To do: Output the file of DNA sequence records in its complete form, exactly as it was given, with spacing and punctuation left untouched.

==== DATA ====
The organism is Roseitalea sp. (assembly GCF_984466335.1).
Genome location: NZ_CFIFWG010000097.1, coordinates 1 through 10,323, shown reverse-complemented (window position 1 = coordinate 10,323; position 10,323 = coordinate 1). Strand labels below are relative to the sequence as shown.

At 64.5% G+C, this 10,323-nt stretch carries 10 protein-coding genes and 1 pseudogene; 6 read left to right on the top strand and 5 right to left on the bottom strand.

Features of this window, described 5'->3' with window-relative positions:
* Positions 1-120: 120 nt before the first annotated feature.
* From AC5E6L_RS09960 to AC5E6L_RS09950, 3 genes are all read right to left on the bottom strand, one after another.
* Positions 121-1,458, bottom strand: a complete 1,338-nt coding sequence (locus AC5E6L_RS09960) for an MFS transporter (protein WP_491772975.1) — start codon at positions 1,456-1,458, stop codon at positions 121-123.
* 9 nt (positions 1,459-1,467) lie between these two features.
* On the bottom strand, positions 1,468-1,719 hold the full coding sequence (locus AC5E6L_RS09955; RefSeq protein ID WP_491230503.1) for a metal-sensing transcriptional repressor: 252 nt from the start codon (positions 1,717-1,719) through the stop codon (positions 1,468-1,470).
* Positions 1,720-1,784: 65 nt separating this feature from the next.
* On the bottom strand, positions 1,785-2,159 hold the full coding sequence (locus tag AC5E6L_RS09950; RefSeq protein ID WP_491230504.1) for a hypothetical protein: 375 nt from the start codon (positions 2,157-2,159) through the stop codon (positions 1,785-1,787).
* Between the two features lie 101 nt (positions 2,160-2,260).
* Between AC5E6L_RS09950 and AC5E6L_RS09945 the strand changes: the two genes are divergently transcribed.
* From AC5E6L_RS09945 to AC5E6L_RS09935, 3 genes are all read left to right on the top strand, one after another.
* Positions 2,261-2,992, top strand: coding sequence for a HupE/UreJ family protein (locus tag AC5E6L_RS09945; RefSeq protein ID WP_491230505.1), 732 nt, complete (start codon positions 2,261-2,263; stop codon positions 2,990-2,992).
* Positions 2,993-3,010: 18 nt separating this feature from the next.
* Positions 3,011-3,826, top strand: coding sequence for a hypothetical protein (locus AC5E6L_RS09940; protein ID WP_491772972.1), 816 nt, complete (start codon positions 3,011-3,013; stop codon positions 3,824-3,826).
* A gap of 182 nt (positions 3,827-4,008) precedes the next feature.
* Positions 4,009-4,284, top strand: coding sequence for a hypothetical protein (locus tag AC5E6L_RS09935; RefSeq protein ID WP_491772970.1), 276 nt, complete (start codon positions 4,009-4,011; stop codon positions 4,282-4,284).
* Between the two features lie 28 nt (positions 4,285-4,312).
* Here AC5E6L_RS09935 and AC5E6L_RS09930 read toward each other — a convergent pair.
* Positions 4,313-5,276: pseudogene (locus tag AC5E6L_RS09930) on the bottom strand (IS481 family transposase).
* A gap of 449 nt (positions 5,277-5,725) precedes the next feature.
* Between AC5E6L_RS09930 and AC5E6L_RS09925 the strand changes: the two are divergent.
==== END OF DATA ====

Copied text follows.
The organism is Roseitalea sp. (assembly GCF_984466335.1).
Genome location: NZ_CFIFWG010000097.1, coordinates 1 through 10,323, shown reverse-complemented (window position 1 = coordinate 10,323; position 10,323 = coordinate 1). Strand labels below are relative to the sequence as shown.

At 64.5% G+C, this 10,323-nt stretch carries 10 protein-coding genes and 1 pseudogene; 6 read left to right on the top strand and 5 right to left on the bottom strand.

Features of this window, described 5'->3' with window-relative positions:
* Positions 1-120: 120 nt before the first annotated feature.
* From AC5E6L_RS09960 to AC5E6L_RS09950, 3 genes are all read right to left on the bottom strand, one after another.
* Positions 121-1,458, bottom strand: a complete 1,338-nt coding sequence (locus AC5E6L_RS09960) for an MFS transporter (protein WP_491772975.1) — start codon at positions 1,456-1,458, stop codon at positions 121-123.
* 9 nt (positions 1,459-1,467) lie between these two features.
* On the bottom strand, positions 1,468-1,719 hold the full coding sequence (locus AC5E6L_RS09955; RefSeq protein ID WP_491230503.1) for a metal-sensing transcriptional repressor: 252 nt from the start codon (positions 1,717-1,719) through the stop codon (positions 1,468-1,470).
* Positions 1,720-1,784: 65 nt separating this feature from the next.
* On the bottom strand, positions 1,785-2,159 hold the full coding sequence (locus tag AC5E6L_RS09950; RefSeq protein ID WP_491230504.1) for a hypothetical protein: 375 nt from the start codon (positions 2,157-2,159) through the stop codon (positions 1,785-1,787).
* Between the two features lie 101 nt (positions 2,160-2,260).
* Between AC5E6L_RS09950 and AC5E6L_RS09945 the strand changes: the two genes are divergently transcribed.
* From AC5E6L_RS09945 to AC5E6L_RS09935, 3 genes are all read left to right on the top strand, one after another.
* Positions 2,261-2,992, top strand: coding sequence for a HupE/UreJ family protein (locus tag AC5E6L_RS09945; RefSeq protein ID WP_491230505.1), 732 nt, complete (start codon positions 2,261-2,263; stop codon positions 2,990-2,992).
* Positions 2,993-3,010: 18 nt separating this feature from the next.
* Positions 3,011-3,826, top strand: coding sequence for a hypothetical protein (locus AC5E6L_RS09940; protein ID WP_491772972.1), 816 nt, complete (start codon positions 3,011-3,013; stop codon positions 3,824-3,826).
* A gap of 182 nt (positions 3,827-4,008) precedes the next feature.
* Positions 4,009-4,284, top strand: coding sequence for a hypothetical protein (locus tag AC5E6L_RS09935; RefSeq protein ID WP_491772970.1), 276 nt, complete (start codon positions 4,009-4,011; stop codon positions 4,282-4,284).
* Between the two features lie 28 nt (positions 4,285-4,312).
* Here AC5E6L_RS09935 and AC5E6L_RS09930 read toward each other — a convergent pair.
* Positions 4,313-5,276: pseudogene (locus tag AC5E6L_RS09930) on the bottom strand (IS481 family transposase).
* A gap of 449 nt (positions 5,277-5,725) precedes the next feature.
* Between AC5E6L_RS09930 and AC5E6L_RS09925 the strand changes: the two are divergent.